The Origin Story of a Literary Legend
Better Late Than Never: Tom Clancy’s Jack Ryan Season One
Tom Clancy was unquestionably one of the great American writers of action and espionage, and certainly one of the most commercially successful. For all that, I think most of the attempts to adapt his Jack Ryan novels into films were artistically flawed. Considering that Ryan basically starts out his career as an analyst, and only very gradually it becomes clear how qualified an agent he is, I think most of the actors who have played him have been significantly miscast. Harrison Ford and Chris Pine are superb movie stars, but they have too much charisma to make you believe that could ever fade into the background. And Ben Affleck, by the time he was cast in Sum of All Fears, was definitely the wrong choice.
In that sense, when Amazon chose to adapt Jack Ryan into a series, they made the exact right choice when they cast John Krasinski in the title role. Krasinski has spent his entire career playing variations on the everyman, from The Office to his superstar making work in A Quiet Place. And he has the perfect mixture of lack of ego and buried charisma to play Ryan at this stage in his career. At this point, Ryan is still just an analyst trying to follow money trails. But he’s been in combat in Afghanistan, and still needs medical attention for his back, and is trying to measure his double life at the CIA. He’s trying to date a doctor named Cathy Muller and playing that he’s a normal guy, which blows up in his face when a helicopter picks him up for a mission in the Middle East. He’s early enough in his career that when he tries to convince his superiors that a man named Suleiman is a terrorist on the level of Bin Laden, no one believes him — except a former Section Chief whose career is currently in the crapper named James Greer (Wendell Pierce, doing his best work in quite some time) And though he can clearly handle a gun and has seen combat, he’s still suffering from enough trauma that when given a chance to take down a terrorist from that cell in France, he freezes — and the cost is considerable.
Carlton Cuse, one of the showrunners is no stranger to telling long narratives. But he seems to have a better handle on telling stories when there’s an established universe. Much of the action in Season 1 is focused not just around Suleiman, but around his wife Hanin (Dina Shihabi, in a role that quite understandably was mentioned in Emmy talk last year.) Hanin loves her husband, but she is terrified of what he is doing, and she’s determined to get her family away from him, no matter how great the danger. And we can tell early on just how dangerous he is. At the same time, the series is also very good when it comes to making the extending Clancy-like departures that seemed to lead nowhere, but eventually paid off. In the episode ‘Black 22’, we followed the actions of a drone commander, and watched him get paid a dollar for each kill. We then saw him go to a casino with those same dollar, and then play roulette, and look with disappointment each time he won. He then invited a couple back to his home, knowing they were dangerous, but by the time sequence ended, you could see just how much he wanted to get the blood money off his hands. The storyline eventually interlocked with one involving Hanin that paid off beautifully.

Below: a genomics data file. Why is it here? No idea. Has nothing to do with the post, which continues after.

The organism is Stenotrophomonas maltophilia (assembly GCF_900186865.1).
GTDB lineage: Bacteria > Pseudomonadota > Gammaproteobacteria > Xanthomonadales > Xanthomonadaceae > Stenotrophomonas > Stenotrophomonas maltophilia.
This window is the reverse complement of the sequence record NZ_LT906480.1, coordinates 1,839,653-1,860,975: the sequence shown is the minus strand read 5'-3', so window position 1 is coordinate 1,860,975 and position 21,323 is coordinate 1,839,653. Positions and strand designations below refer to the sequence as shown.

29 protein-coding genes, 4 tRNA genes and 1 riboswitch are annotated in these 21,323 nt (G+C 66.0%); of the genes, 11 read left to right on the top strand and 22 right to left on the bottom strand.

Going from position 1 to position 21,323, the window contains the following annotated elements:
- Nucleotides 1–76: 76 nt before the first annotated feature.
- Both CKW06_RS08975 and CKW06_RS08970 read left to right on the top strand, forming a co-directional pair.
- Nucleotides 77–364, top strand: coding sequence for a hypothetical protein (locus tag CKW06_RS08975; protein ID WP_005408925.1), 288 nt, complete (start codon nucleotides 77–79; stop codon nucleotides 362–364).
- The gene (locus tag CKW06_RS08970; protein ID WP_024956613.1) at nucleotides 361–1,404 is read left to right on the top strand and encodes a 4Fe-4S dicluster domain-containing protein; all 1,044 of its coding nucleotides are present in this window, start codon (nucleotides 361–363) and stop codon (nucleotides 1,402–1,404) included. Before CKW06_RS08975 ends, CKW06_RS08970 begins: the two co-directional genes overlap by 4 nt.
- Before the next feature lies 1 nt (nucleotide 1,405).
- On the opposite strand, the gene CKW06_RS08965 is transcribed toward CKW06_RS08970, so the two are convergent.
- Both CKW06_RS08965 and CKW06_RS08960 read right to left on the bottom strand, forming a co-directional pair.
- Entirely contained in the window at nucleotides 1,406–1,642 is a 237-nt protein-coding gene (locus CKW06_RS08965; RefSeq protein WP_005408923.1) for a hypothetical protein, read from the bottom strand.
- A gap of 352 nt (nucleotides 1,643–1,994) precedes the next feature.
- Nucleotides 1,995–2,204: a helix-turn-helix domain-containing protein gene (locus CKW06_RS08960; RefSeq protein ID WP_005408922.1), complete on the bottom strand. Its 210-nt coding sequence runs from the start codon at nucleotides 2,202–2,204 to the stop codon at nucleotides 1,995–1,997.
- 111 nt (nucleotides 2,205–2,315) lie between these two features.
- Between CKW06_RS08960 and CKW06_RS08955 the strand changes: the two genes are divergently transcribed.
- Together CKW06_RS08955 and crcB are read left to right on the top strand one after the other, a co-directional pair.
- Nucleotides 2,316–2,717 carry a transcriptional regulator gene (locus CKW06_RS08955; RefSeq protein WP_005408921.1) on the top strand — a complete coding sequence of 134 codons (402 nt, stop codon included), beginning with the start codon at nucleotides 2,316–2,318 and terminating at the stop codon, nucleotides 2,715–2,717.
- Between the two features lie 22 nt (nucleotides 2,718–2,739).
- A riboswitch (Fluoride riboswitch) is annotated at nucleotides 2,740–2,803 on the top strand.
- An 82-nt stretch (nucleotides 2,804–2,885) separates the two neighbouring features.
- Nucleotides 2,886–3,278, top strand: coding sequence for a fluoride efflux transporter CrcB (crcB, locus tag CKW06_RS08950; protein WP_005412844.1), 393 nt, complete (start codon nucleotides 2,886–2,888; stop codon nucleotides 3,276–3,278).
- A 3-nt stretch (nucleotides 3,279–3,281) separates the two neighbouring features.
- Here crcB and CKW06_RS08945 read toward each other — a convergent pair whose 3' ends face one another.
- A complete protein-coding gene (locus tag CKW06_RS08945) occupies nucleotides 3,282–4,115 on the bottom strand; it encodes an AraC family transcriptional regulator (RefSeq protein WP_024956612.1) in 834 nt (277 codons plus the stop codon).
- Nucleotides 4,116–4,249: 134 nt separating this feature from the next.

I’ve seen a lot of stories that I have tried to reboot an established franchise on both film and TV, and I can say Jack Ryan is one of the better ones I’ve seen, as well as one with the most potential. They have one of the biggest mythologies to play with (anyone who knows Clancy knows who Greer is, and its rather remarkable to see how they’re willing to play with his background). It’s not one of the best series even on Amazon — not yet — but the service has more confidence in it that it has room for a lot of development. (They gave it a two season order to begin with, and renewed for a third season well before the Season 2 premier in November.) It’s perfect for those who loved the Clancy novels, and it’s ideal for those who haven’t read a word of his. You can’t ask for a better recommendation for a series than that one.
My score: 4.25 stars.